April 25, 2013, the UNITED STATES COURT OF APPEALS FOR THE SECOND CIRCUIT in NY, in the case of Patrick Cariou-vs-Richard Prince/Gagosian Gallery, decided in favor of Prince and Gagosian. The high cost of contesting the decision and the odds against over-turning it, give this ruling an unsettling sense of finality.
Who would be surprised at the court's decision after reading the impressive list of museums that filed Amicus Curiae briefs in support of Prince and Gagosian. Was it artistic freedom, or Gagosian Gallery's team of lawyers and the high stakes business of selling contemporary art that played a major role in the decision? For a moment I'm imagining the deleterious repercussions a counter-decision in favor of Cariou might have had. In that scenario Gagosian and Prince lose big money, inventory, probably clients and they have to re-position themselves in the art world. Change can be good, but museums that have collected Prince's works would see the value of their collections drop, while the value of blue chip private collection portfolios would be diminished as well. And those could be just the first of many dominos to fall. Appropriationism as an artistic practice would certainly become more complicated and risky. After the verdict, drenched by the tsunami of the opposition lawyers and then the judge's decision, Cariou must have felt like a bystander; standing in a shadow cast by the man in his original Jamaican jungle photograph that touched off the controversy.
Although seen as a slam-dunk for Prince and Gagosian, upon further reflection the most recent court decision in this saga complicates things further. At best it's a split decision, leaving many questions unanswered while affecting many other levels of the arts and culture arena with it's judicially activist decisions. We know what happened and who had the winning strategy in the court case, but the implications will likely affect the art world for years to come. The court's further sanctions of Appropriationism seem to clear the way for artists to take anything at hand, tweak it ever so slightly, thus making it acceptable as new work, including another living artist's copyrighted works. One senses that there may be another legal shoe or two to drop as we follow the unfolding mystery ahead.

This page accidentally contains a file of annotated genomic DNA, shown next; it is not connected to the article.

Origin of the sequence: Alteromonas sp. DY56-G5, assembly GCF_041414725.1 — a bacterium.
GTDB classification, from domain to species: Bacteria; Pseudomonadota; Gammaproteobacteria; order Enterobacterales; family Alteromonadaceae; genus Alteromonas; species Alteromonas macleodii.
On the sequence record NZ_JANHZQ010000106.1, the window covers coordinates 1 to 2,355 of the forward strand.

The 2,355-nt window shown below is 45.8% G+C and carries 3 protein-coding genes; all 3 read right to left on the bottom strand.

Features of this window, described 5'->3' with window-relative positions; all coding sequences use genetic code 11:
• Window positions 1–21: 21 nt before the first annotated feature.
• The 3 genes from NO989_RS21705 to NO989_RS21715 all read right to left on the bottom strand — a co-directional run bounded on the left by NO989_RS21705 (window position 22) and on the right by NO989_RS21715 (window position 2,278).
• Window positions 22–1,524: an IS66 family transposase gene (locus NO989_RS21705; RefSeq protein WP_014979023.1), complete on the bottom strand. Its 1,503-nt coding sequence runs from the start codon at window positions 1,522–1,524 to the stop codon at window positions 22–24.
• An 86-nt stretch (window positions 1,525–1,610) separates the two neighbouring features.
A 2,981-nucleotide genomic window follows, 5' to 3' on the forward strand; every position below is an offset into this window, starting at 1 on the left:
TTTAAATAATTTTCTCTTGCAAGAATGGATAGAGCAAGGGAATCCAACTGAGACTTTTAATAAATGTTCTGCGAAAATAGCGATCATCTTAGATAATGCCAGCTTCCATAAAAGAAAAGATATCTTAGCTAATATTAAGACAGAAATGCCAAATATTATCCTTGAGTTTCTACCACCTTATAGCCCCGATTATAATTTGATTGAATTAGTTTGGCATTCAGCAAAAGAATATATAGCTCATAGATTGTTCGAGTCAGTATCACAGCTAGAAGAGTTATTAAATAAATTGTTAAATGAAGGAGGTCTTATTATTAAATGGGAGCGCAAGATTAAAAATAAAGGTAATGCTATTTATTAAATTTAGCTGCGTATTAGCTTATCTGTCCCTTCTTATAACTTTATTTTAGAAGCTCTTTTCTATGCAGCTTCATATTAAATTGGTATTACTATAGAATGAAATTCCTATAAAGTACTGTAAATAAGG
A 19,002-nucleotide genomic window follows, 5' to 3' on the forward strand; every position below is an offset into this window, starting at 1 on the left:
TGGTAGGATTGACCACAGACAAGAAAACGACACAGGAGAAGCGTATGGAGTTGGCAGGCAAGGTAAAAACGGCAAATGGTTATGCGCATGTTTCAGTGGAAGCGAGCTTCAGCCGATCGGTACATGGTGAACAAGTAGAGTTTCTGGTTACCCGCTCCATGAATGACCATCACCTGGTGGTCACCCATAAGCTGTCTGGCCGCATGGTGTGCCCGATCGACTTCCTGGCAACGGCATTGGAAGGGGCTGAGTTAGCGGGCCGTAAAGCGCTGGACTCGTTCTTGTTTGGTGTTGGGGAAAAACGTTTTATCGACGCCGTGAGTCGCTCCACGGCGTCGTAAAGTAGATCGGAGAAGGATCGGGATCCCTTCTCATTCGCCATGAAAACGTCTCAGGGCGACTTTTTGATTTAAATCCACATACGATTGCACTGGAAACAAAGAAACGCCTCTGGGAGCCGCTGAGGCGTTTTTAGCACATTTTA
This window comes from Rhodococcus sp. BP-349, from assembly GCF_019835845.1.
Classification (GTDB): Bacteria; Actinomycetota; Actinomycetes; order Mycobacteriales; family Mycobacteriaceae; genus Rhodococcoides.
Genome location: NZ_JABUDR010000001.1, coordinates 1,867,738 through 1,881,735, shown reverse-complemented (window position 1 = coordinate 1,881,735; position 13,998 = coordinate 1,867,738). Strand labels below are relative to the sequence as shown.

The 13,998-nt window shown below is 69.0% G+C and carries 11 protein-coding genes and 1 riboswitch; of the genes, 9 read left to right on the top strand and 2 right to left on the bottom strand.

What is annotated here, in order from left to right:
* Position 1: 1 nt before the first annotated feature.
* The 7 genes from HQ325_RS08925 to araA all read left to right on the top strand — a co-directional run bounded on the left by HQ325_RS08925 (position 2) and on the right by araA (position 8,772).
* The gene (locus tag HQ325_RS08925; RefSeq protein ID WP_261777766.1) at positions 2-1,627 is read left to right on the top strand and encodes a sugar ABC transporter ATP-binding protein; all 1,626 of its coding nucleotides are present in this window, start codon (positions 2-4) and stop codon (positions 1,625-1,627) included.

While pop culture has reigned supreme in America for decades, my B.S. buzzer keeps going off when contemplating this decision. It's a clear victory for a high priced strategy and follow-through in the courtroom, but then there's a different, lingering feeling as well; somehow professional wrestling as theater comes to mind. This prompts the larger question of.. what does it mean now to be an artist? Where's the focus; on the art? or the money? Nearly anything goes if an artist can find the right milieu and market for their work. But from the beginning, it's been that way being an artist: You find a cave, later a patron, then an atelier to study with a master; you seek out a café society, a movement, a gallery, an "ism", an agent and so on.